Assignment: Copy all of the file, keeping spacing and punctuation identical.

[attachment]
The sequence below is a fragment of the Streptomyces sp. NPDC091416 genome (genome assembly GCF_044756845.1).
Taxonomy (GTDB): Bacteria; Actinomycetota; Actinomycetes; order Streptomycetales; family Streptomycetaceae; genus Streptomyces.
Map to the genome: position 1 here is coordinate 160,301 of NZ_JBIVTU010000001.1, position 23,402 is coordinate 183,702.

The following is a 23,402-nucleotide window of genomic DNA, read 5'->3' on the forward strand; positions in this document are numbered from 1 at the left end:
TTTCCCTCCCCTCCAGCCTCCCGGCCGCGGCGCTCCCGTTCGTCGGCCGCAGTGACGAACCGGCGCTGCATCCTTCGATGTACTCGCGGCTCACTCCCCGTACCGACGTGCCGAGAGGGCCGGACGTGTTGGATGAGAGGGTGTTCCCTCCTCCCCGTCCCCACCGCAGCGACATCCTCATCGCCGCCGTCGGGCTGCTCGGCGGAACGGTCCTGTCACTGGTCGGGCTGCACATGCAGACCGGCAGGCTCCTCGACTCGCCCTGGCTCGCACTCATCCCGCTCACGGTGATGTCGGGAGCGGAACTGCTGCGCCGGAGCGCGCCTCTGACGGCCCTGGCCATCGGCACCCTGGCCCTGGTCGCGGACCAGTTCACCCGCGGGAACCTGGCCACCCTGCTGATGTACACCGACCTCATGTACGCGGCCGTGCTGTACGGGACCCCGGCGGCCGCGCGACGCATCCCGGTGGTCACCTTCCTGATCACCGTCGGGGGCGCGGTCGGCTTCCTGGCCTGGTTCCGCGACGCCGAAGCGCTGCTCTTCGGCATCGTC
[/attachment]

The sequence below is a fragment of the Streptomyces sp. NPDC091416 genome (genome assembly GCF_044756845.1).
Taxonomy (GTDB): Bacteria; Actinomycetota; Actinomycetes; order Streptomycetales; family Streptomycetaceae; genus Streptomyces.
Map to the genome: position 1 here is coordinate 160,301 of NZ_JBIVTU010000001.1, position 23,402 is coordinate 183,702.

The following is a 23,402-nucleotide window of genomic DNA, read 5'->3' on the forward strand; positions in this document are numbered from 1 at the left end:
TTTCCCTCCCCTCCAGCCTCCCGGCCGCGGCGCTCCCGTTCGTCGGCCGCAGTGACGAACCGGCGCTGCATCCTTCGATGTACTCGCGGCTCACTCCCCGTACCGACGTGCCGAGAGGGCCGGACGTGTTGGATGAGAGGGTGTTCCCTCCTCCCCGTCCCCACCGCAGCGACATCCTCATCGCCGCCGTCGGGCTGCTCGGCGGAACGGTCCTGTCACTGGTCGGGCTGCACATGCAGACCGGCAGGCTCCTCGACTCGCCCTGGCTCGCACTCATCCCGCTCACGGTGATGTCGGGAGCGGAACTGCTGCGCCGGAGCGCGCCTCTGACGGCCCTGGCCATCGGCACCCTGGCCCTGGTCGCGGACCAGTTCACCCGCGGGAACCTGGCCACCCTGCTGATGTACACCGACCTCATGTACGCGGCCGTGCTGTACGGGACCCCGGCGGCCGCGCGACGCATCCCGGTGGTCACCTTCCTGATCACCGTCGGGGGCGCGGTCGGCTTCCTGGCCTGGTTCCGCGACGCCGAAGCGCTGCTCTTCGGCATCGTC